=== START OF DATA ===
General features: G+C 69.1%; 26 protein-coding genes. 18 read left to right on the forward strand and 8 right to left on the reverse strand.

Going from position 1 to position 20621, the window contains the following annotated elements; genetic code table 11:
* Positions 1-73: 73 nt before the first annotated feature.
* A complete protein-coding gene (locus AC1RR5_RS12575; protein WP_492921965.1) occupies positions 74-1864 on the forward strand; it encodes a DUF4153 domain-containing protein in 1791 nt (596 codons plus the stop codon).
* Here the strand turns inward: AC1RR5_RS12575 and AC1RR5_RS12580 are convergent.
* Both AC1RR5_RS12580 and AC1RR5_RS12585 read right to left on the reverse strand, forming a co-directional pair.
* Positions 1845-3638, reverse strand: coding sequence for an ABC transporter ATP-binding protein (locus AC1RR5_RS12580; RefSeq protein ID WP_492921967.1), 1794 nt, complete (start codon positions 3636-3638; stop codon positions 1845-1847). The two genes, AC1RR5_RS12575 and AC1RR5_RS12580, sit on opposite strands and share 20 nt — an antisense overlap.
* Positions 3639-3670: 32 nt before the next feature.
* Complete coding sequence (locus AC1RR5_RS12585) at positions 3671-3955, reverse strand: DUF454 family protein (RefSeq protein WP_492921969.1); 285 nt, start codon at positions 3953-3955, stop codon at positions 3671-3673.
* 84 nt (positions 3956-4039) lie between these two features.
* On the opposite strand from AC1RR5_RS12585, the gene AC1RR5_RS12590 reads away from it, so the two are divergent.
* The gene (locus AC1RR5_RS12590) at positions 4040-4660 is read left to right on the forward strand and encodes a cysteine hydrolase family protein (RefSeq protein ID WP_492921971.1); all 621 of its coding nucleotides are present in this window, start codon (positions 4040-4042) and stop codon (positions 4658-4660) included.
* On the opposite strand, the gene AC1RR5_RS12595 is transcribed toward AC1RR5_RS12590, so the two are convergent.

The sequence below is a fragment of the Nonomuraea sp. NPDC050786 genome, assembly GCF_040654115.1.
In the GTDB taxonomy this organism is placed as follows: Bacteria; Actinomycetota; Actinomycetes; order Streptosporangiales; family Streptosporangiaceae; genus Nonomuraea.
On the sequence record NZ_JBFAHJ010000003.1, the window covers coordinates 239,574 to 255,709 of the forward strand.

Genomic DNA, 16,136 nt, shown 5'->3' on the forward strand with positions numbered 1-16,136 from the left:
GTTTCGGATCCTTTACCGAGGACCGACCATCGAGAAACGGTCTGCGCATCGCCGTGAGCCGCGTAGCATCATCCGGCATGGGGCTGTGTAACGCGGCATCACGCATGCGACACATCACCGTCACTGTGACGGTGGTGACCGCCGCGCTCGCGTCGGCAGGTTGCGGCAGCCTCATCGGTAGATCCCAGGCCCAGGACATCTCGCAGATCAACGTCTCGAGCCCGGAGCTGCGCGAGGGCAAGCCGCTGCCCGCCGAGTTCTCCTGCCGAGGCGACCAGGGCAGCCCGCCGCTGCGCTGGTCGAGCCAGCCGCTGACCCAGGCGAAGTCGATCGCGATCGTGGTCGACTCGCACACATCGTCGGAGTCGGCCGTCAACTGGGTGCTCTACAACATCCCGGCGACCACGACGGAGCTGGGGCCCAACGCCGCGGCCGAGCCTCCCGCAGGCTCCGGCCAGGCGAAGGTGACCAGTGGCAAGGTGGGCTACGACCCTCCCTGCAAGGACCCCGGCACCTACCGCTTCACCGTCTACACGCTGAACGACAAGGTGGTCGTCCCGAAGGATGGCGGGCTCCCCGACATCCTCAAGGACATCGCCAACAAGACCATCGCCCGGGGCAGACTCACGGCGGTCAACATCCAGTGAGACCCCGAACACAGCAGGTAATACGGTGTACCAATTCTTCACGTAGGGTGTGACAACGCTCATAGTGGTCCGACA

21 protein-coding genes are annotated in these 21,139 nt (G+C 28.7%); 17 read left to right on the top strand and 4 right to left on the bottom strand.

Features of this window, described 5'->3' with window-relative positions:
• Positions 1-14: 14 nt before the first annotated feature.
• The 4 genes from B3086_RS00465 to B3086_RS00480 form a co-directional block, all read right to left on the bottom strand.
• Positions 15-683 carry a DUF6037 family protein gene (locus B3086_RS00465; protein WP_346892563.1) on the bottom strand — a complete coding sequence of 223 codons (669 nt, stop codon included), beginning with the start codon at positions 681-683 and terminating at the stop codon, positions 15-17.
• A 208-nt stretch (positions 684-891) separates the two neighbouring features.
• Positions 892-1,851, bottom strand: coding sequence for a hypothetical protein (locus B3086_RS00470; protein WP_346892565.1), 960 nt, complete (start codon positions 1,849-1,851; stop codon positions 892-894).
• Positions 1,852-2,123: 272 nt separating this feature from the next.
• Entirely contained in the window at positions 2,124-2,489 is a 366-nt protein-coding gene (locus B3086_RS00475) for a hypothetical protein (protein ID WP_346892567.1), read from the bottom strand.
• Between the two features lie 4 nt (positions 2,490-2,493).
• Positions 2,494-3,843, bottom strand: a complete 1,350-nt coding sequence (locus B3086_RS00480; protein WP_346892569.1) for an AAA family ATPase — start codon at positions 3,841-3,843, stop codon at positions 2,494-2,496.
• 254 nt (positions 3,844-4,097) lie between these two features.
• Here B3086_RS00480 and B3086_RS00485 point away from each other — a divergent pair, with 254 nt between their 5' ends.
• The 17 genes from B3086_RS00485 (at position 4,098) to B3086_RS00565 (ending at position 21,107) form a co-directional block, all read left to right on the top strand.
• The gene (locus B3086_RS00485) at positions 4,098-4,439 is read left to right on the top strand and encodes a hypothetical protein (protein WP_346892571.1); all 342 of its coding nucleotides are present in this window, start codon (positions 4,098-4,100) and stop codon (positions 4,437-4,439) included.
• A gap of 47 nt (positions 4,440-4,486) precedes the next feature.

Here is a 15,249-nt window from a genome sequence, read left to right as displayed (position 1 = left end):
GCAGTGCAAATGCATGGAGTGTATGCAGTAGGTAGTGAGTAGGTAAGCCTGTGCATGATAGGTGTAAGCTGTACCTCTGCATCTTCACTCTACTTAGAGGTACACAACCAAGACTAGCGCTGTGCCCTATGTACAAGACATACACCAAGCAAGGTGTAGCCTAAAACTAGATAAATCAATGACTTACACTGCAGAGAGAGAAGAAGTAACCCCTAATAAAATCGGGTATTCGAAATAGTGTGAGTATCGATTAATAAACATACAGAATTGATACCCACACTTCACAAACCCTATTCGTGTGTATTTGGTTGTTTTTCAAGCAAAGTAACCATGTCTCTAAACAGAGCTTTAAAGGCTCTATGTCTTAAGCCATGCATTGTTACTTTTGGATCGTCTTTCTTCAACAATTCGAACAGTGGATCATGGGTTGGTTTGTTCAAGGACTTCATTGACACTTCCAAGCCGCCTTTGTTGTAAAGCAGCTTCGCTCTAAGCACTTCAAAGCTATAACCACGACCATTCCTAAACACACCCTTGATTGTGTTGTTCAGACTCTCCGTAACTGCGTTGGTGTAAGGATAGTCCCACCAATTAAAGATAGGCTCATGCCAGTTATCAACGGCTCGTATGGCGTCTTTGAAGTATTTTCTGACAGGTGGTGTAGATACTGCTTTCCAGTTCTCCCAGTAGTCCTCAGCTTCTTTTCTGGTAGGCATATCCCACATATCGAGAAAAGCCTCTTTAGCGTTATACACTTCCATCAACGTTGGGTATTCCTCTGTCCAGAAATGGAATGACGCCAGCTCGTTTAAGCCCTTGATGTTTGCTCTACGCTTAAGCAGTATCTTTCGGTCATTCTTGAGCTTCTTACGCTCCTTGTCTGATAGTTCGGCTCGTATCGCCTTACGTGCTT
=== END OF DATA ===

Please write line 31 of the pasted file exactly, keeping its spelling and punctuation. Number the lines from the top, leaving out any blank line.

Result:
• Here B3086_RS00480 and B3086_RS00485 point away from each other — a divergent pair, with 254 nt between their 5' ends.